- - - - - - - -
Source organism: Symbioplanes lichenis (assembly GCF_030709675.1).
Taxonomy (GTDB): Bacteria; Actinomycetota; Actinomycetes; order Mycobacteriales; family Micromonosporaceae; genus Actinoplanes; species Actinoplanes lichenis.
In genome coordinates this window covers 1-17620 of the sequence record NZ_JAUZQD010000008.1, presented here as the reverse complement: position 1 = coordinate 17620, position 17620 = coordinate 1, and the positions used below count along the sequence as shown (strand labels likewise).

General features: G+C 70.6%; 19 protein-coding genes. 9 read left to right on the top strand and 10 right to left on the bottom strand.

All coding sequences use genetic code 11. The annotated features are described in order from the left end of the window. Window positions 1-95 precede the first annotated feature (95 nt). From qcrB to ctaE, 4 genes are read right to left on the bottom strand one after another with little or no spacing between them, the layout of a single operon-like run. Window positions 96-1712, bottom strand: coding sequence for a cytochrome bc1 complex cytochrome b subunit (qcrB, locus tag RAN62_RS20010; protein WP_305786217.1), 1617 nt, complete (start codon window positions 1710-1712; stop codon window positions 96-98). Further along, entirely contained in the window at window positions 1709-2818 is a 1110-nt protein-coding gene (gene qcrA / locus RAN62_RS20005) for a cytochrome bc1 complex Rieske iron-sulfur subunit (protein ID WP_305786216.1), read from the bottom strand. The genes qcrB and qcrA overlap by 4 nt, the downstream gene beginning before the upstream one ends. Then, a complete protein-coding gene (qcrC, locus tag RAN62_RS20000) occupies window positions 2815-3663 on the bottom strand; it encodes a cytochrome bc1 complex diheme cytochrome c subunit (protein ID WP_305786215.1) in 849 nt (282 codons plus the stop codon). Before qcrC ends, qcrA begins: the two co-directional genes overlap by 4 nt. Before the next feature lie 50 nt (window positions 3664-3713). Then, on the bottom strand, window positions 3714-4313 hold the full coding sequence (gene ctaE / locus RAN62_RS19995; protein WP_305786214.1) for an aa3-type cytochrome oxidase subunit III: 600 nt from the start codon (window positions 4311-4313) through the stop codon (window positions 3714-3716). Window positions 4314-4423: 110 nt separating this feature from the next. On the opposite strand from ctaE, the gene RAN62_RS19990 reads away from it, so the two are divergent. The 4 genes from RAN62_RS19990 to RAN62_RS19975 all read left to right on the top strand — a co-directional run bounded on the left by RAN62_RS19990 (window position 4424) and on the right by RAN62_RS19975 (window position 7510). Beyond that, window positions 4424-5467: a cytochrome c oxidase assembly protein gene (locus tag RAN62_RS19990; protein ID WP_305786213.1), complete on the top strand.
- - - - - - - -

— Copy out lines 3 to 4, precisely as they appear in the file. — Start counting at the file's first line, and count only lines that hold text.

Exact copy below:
In genome coordinates this window covers 1-17620 of the sequence record NZ_JAUZQD010000008.1, presented here as the reverse complement: position 1 = coordinate 17620, position 17620 = coordinate 1, and the positions used below count along the sequence as shown (strand labels likewise).

General features: G+C 70.6%; 19 protein-coding genes. 9 read left to right on the top strand and 10 right to left on the bottom strand.